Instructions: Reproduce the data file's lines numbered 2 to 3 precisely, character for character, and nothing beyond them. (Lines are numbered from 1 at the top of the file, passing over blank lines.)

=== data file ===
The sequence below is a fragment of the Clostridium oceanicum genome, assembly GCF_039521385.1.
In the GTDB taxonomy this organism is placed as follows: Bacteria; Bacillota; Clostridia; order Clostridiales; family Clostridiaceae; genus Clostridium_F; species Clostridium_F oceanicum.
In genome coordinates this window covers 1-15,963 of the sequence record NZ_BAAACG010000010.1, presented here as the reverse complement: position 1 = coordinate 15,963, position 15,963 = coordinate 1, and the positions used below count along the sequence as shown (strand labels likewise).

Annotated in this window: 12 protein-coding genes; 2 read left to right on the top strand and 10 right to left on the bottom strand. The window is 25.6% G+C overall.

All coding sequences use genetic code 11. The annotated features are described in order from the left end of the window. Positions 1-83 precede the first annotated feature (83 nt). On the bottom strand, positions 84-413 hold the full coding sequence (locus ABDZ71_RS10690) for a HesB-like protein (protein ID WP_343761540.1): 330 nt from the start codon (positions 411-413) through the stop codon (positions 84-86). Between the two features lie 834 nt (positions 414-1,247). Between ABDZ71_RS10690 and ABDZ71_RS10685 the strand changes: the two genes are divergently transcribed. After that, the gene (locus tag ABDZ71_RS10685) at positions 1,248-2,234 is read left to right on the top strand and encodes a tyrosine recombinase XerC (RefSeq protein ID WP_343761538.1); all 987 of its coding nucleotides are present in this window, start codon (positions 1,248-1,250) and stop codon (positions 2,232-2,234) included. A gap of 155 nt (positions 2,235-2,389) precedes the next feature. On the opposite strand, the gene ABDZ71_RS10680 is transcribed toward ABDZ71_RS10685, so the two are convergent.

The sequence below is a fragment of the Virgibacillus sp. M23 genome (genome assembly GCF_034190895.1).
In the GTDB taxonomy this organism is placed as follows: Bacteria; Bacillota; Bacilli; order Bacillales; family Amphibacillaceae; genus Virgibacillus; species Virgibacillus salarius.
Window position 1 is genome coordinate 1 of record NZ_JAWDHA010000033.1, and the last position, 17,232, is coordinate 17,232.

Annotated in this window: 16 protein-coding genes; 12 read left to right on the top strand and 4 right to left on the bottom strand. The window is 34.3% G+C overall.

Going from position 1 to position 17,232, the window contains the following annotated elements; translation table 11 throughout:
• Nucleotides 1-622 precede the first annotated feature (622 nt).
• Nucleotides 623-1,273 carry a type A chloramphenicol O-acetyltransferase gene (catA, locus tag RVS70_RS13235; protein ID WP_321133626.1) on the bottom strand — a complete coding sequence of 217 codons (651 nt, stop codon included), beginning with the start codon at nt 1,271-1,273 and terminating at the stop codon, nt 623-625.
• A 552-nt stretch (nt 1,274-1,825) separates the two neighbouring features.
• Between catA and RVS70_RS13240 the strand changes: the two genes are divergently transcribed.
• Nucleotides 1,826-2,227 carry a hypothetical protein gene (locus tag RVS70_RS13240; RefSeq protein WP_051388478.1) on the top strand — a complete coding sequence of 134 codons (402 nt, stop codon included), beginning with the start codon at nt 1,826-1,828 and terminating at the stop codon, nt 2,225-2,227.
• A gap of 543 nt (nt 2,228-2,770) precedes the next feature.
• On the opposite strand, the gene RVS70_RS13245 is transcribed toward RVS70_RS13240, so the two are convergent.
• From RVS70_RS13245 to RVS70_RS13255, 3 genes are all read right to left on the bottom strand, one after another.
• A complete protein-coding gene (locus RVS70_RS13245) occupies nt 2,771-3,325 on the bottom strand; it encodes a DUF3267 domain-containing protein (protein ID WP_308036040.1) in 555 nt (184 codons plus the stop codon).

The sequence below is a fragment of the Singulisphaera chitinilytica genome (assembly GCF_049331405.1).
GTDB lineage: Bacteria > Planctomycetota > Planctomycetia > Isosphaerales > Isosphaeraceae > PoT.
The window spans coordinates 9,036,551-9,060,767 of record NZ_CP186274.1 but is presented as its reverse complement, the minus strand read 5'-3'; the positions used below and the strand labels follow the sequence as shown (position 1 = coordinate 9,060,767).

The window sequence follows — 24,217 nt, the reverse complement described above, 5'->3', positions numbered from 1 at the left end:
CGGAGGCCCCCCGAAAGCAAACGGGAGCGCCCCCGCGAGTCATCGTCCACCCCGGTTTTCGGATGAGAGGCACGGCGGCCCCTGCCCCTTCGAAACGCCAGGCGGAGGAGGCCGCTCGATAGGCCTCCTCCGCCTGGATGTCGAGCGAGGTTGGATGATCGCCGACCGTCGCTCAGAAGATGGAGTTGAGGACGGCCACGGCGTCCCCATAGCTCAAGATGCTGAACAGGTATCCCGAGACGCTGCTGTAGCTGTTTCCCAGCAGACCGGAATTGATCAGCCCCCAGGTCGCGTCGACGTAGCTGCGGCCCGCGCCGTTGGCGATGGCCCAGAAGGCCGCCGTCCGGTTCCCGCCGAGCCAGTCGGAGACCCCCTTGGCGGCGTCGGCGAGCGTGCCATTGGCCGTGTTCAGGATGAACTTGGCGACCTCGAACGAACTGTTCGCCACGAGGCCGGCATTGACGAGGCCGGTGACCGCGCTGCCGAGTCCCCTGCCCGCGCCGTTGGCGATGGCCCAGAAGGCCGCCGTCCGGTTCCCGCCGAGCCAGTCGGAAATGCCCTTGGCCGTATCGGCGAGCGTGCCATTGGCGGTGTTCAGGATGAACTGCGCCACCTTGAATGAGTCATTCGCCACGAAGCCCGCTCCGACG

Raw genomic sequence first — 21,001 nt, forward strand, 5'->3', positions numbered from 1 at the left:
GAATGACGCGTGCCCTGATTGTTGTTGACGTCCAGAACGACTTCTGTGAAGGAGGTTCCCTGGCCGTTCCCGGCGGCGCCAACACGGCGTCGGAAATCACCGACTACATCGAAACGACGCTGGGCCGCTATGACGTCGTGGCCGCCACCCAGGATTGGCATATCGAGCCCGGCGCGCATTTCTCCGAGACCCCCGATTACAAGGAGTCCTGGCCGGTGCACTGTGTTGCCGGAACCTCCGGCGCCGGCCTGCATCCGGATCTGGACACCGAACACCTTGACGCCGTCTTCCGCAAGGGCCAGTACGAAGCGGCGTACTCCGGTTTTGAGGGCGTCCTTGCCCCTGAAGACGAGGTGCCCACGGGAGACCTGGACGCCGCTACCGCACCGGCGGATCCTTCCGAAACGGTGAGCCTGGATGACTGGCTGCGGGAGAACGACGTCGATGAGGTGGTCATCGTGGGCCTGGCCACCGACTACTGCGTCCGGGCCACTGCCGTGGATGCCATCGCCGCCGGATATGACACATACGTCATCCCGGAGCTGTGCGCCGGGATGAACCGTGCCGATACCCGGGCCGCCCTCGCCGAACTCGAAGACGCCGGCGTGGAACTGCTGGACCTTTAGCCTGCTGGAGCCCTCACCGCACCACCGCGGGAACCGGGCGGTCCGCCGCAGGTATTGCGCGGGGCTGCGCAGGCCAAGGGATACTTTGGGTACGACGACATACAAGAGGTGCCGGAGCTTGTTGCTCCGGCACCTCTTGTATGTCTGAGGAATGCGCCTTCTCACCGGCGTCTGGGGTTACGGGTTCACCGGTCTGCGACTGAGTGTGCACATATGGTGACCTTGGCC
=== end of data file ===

In the GTDB taxonomy this organism is placed as follows: Bacteria; Bacillota; Clostridia; order Clostridiales; family Clostridiaceae; genus Clostridium_F; species Clostridium_F oceanicum.
In genome coordinates this window covers 1-15,963 of the sequence record NZ_BAAACG010000010.1, presented here as the reverse complement: position 1 = coordinate 15,963, position 15,963 = coordinate 1, and the positions used below count along the sequence as shown (strand labels likewise).